It’s been a long time since I left a trial feeling anything other than disheartened, slightly beaten down, and wondering why I keep throwing uncooked spaghetti at the wall. That’s not whining or a plea for sympathy, just the facts. My attitude was based solely on my mindset which, admittedly, was far from good. I was so focused on all the wrong things, I could no longer see all the good things that were happening.

If you’re a regular reader, you might remember my mentioning a good arse kicking I received from several of my friends and mentors a couple months back. Obviously I carry my brain in my arse, because that tough love served to reset my attitude and that caused a chain reaction.

This past weekend was Outback ASC’s fall trial. Along with two days of arena trials, they held a cattle farm trial. No secret Jig and I love to work cattle so I jumped at the opportunity and entered. For the first time in a long time, I went into our run not worried about a score or getting a leg, just excited to have the rare opportunity to work a larger group of cattle on something other than an arena course. Have to say, I had a blast. I’m pretty sure Jig did as well even though she took a hard kick in the pens. Usually a kick trips her trigger and it’s hard to get her to stop the fight once it ensues. This kick was enough to momentarily shut her down, and she wasn’t too keen on going back into the pens after that unless I went with her. My tough girl had her confidence a little shaken. We persevered, however, and saw it through. The icing on the cake was not only qualifying, but placing second by just two points behind a talented pair.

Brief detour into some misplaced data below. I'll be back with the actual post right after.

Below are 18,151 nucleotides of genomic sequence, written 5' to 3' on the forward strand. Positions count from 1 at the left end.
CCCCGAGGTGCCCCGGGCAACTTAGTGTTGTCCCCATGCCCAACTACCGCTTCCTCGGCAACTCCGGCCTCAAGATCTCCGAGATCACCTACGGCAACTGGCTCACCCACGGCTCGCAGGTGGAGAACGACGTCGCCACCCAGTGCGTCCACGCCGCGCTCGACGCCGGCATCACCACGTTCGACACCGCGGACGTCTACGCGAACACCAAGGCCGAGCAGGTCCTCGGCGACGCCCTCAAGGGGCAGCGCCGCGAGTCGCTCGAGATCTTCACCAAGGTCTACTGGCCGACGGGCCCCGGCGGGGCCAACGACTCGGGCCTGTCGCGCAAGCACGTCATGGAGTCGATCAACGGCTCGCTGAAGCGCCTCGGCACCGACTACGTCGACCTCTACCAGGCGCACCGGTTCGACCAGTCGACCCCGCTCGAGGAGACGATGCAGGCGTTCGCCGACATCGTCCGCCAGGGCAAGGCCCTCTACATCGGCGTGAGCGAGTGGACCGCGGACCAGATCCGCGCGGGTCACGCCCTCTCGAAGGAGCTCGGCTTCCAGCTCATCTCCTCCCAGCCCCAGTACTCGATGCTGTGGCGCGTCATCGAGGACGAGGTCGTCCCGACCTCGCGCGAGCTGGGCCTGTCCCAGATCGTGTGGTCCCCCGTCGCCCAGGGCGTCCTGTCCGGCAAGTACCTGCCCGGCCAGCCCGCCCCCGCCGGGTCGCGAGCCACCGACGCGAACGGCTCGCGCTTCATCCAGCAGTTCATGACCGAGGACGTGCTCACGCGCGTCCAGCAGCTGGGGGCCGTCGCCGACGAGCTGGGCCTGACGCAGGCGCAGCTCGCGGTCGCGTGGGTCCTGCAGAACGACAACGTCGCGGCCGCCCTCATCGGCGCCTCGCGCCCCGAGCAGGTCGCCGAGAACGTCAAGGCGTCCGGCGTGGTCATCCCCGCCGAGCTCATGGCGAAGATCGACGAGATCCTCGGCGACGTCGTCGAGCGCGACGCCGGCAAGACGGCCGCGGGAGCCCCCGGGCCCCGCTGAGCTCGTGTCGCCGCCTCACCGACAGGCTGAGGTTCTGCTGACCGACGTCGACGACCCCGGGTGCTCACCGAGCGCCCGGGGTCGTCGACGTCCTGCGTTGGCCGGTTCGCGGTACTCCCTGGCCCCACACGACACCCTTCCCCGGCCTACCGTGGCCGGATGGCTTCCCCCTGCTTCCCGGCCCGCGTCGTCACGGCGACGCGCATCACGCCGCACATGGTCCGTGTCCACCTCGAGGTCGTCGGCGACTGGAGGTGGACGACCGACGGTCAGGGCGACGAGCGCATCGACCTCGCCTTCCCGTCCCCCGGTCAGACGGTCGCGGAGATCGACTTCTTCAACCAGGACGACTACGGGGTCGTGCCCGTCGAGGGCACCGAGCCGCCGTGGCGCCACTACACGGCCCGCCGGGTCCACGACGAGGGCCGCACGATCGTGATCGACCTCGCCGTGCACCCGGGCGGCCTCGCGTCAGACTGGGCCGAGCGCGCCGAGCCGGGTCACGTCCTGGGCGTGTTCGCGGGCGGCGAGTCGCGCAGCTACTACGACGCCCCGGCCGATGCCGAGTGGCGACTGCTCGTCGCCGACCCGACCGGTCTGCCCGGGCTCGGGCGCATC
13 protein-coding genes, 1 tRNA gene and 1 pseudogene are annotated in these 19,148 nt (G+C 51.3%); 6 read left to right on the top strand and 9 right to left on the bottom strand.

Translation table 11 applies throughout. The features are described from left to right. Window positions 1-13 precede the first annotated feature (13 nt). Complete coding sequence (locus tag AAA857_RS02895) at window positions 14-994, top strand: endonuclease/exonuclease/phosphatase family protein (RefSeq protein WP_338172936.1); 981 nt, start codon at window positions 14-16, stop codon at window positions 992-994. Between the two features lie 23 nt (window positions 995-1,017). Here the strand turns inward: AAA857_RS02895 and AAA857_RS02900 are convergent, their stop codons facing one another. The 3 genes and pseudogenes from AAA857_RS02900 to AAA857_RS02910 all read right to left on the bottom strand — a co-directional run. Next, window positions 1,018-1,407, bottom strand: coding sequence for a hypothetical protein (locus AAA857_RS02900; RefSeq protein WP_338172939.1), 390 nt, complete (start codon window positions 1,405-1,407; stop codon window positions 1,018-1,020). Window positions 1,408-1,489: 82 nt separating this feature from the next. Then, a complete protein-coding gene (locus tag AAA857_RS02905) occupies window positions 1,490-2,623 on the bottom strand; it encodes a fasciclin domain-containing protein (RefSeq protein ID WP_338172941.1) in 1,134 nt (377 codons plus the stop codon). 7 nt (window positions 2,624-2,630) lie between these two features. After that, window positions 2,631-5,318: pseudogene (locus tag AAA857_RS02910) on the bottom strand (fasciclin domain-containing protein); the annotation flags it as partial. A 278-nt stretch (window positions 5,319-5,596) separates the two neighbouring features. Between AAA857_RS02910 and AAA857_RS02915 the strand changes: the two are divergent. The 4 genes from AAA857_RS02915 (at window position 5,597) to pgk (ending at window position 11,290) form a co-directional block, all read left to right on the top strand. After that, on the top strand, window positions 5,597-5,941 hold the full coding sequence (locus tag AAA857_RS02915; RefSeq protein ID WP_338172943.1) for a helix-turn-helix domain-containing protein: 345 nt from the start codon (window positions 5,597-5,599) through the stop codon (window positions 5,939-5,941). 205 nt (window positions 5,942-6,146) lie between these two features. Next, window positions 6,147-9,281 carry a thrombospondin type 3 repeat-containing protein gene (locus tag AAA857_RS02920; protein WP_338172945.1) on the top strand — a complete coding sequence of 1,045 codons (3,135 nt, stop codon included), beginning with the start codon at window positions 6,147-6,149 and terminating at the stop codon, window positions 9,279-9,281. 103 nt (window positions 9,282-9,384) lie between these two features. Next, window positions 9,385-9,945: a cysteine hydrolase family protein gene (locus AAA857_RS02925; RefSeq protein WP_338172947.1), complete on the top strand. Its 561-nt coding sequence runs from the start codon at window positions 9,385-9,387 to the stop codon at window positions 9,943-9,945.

Second place seemed to be our theme for the rest of the weekend in cattle. It’s no longer all about the scores and placements for me, but I have to say, it felt damn good to finally be having some success. To see the training begin to pay off. Jig’s confidence returned quickly and by Sunday we even managed one of those elusive 100+ scores I had been so focused on earlier in the year. More icing and once again missing first place by a mere two points behind another very talented pair.

Oddly enough, our sheep runs weren’t so good. I’ll take most of the blame for that. I micro-managed the first run and Jig let me know in no uncertain terms exactly what I could do with that handling style. The next run we had a challenging group of sheep and I did slightly better. I think Jig was still feeling the effects of her kick, however, and wasn’t 100% in the game. By Sunday we’d both come around. I handled her like I train her, (what a concept, right?) and she worked like I knew she could on some lighter sheep who needed a bit of space.

In all honesty, I don’t even remember what the score was. I didn’t care. Crazy, but true. We were a team once again and it felt awesome. I felt awesome. Even in the areas where we failed, I saw changes I could make, training we still needed, ways to fix it instead of just kicking my toe in the dirt and going home with my head hanging.

Best of all… I had fun. And that’s what it’s all about.

Leave a Reply

Your email address will not be published. Required fields are marked *

%d bloggers like this: